The Return of Sherlock Holmes
by Arthur Conan Doyle

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The Return of Sherlock Holmes, A Collection of Holmes Adventures

by

SIR ARTHUR CONAN DOYLE



THE ADVENTURE OF THE EMPTY HOUSE


It was in the spring of the year 1894 that all London was interested,
and the fashionable world dismayed, by the murder of the Honourable
Ronald Adair under most unusual and inexplicable circumstances.
The public has already learned those particulars of the crime which
came out in the police investigation, but a good deal was suppressed
upon that occasion, since the case for the prosecution was so overwhelmingly
strong that it was not necessary to bring forward all the facts. Only now,
at the end of nearly ten years, am I allowed to supply those missing
links which make up the whole of that remarkable chain. The crime
was of interest in itself, but that interest was as nothing to me
compared to the inconceivable sequel, which afforded me the
greatest shock and surprise of any event in my adventurous life.
Even now, after this long interval, I find myself thrilling as
I think of it, and feeling once more that sudden flood of joy,
amazement, and incredulity which utterly submerged my mind.
Let me say to that public, which has shown some interest in those
glimpses which I have occasionally given them of the thoughts
and actions of a very remarkable man, that they are not to blame
me if I have not shared my knowledge with them, for I should
have considered it my first duty to do so, had I not been barred
by a positive prohibition from his own lips, which was only
withdrawn upon the third of last month.

It can be imagined that my close intimacy with Sherlock Holmes
had interested me deeply in crime, and that after his
disappearance I never failed to read with care the various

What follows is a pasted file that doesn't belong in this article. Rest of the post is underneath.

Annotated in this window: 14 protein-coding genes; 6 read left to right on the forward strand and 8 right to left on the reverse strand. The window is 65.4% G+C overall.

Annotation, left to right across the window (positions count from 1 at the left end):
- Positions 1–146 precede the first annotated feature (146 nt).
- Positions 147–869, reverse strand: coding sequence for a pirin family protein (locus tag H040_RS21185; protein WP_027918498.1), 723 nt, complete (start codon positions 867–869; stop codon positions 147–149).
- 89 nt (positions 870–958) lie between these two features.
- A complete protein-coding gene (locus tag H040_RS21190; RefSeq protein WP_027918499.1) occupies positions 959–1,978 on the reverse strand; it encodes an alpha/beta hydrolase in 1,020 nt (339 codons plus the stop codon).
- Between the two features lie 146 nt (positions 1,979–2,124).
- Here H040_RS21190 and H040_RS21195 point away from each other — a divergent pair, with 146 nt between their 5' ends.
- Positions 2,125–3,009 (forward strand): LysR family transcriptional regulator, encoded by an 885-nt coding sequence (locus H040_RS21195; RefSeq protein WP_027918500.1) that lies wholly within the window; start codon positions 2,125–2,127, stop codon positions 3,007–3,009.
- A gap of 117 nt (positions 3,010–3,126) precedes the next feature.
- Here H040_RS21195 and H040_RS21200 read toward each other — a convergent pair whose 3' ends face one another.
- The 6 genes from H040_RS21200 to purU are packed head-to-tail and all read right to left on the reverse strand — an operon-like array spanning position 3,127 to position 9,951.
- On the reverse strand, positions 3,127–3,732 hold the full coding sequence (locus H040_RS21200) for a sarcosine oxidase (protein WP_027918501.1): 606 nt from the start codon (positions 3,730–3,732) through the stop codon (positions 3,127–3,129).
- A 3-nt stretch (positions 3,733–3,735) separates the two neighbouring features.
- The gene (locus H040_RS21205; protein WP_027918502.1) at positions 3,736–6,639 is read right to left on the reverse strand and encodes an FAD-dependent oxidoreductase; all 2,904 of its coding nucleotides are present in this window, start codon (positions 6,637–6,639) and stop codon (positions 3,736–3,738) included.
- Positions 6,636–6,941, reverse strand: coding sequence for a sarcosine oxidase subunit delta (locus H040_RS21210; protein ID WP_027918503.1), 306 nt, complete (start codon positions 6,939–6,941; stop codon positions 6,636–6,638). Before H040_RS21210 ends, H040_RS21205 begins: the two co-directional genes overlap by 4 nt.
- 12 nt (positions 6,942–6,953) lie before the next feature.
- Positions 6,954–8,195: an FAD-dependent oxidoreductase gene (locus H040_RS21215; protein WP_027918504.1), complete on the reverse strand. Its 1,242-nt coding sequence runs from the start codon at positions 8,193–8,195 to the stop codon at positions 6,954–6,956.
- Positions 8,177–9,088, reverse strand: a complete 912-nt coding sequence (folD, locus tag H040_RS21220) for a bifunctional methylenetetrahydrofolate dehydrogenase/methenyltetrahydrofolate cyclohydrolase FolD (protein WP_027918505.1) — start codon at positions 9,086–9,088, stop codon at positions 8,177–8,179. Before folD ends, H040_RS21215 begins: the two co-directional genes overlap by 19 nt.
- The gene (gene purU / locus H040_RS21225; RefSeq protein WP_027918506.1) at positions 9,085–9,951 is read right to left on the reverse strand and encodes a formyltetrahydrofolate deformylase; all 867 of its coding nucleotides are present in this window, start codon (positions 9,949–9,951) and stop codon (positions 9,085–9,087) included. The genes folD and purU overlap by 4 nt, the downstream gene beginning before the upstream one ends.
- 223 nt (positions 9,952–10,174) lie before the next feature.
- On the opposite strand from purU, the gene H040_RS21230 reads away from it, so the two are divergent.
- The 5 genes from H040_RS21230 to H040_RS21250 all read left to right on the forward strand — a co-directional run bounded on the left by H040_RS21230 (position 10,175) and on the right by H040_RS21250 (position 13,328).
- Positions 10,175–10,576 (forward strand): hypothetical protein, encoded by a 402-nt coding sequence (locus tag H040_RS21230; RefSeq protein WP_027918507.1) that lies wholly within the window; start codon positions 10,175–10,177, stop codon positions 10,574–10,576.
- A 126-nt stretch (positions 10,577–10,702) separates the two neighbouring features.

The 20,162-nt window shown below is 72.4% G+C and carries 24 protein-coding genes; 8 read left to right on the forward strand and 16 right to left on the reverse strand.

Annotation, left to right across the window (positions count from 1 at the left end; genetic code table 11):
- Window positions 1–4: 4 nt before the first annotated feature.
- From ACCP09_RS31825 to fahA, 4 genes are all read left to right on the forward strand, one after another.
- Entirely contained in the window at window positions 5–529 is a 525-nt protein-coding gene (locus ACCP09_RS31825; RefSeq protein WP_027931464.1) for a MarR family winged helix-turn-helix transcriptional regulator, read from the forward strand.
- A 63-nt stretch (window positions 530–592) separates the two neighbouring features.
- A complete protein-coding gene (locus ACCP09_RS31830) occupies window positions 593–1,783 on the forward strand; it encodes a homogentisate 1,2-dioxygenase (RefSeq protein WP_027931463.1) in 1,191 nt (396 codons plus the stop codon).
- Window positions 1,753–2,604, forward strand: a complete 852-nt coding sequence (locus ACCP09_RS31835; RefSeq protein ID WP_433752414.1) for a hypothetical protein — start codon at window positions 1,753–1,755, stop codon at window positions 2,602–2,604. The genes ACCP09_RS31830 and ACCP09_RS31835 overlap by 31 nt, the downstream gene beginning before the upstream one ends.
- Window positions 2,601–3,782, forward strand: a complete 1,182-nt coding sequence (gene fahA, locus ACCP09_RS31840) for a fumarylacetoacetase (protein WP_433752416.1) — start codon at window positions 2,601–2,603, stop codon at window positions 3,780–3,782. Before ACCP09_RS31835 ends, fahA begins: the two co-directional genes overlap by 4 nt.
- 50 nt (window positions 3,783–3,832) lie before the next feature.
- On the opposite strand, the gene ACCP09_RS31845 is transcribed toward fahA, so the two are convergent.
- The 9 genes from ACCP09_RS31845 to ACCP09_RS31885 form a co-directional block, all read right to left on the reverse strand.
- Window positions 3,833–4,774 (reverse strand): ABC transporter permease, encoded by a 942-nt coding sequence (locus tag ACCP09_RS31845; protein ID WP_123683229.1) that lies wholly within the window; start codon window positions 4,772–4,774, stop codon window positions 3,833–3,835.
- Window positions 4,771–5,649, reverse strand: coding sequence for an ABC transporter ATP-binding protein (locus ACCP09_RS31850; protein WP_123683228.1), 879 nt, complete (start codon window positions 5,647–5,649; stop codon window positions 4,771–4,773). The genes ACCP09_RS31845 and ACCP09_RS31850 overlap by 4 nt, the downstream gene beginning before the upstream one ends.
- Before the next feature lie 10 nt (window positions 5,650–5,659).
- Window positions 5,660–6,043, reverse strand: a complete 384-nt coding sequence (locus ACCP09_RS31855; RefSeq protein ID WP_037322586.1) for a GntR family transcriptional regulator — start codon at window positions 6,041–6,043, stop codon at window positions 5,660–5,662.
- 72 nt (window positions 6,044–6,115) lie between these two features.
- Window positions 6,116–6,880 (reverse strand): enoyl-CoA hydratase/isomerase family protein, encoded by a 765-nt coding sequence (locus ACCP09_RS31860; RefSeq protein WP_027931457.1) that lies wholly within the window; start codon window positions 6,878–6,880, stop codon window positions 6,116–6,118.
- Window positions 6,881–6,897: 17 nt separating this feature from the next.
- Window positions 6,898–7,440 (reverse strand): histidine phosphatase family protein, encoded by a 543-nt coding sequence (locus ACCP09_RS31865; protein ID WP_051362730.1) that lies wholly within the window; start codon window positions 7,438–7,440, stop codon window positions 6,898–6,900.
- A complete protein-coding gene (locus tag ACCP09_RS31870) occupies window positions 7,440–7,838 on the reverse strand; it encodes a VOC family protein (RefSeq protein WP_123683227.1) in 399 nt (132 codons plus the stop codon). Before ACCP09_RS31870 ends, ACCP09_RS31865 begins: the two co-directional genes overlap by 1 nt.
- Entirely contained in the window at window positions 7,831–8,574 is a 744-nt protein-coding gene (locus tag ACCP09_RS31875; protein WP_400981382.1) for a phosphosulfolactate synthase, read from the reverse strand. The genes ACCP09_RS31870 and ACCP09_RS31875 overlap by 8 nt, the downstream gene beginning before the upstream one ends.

problems which came before the public. And I even attempted,
more than once, for my own private satisfaction, to employ his
methods in their solution, though with indifferent success.
There was none, however, which appealed to me like this tragedy
of Ronald Adair. As I read the evidence at the inquest, which
led up to a verdict of willful murder against some person or
persons unknown, I realized more clearly than I had ever done
the loss which the community had sustained by the death of
Sherlock Holmes. There were points about this strange business
which would, I was sure, have specially appealed to him, and the
efforts of the police would have been supplemented, or more
probably anticipated, by the trained observation and the alert
mind of the first criminal agent in Europe. All day, as I drove
upon my round, I turned over the case in my mind and found no
explanation which appeared to me to be adequate. At the risk of
telling a twice-told tale, I will recapitulate the facts as they
were known to the public at the conclusion of the inquest.

The Honourable Ronald Adair was the second son of the Earl of
Maynooth, at that time governor of one of the Australian
colonies. Adair's mother had returned from Australia to undergo
the operation for cataract, and she, her son Ronald, and her
daughter Hilda were living together at 427 Park Lane. The youth
moved in the best society--had, so far as was known, no enemies
and no particular vices. He had been engaged to Miss Edith
Woodley, of Carstairs, but the engagement had been broken off by
mutual consent some months before, and there was no sign that it
had left any very profound feeling behind it. For the rest {sic}
the man's life moved in a narrow and conventional circle, for
his habits were quiet and his nature unemotional. Yet it was
upon this easy-going young aristocrat that death came, in most
strange and unexpected form, between the hours of ten and
eleven-twenty on the night of March 30, 1894.

Ronald Adair was fond of cards--playing continually, but never
for such stakes as would hurt him. He was a member of the
Baldwin, the Cavendish, and the Bagatelle card clubs. It was
shown that, after dinner on the day of his death, he had played
a rubber of whist at the latter club. He had also played there
in the afternoon. The evidence of those who had played with him--
Mr. Murray, Sir John Hardy, and Colonel Moran--showed that the
game was whist, and that there was a fairly equal fall of the
cards. Adair might have lost five pounds, but not more. His
fortune was a considerable one, and such a loss could not in any
way affect him. He had played nearly every day at one club or
other, but he was a cautious player, and usually rose a winner.
It came out in evidence that, in partnership with Colonel Moran,
he had actually won as much as four hundred and twenty pounds in
a sitting, some weeks before, from Godfrey Milner and Lord Balmoral.
So much for his recent history as it came out at the inquest.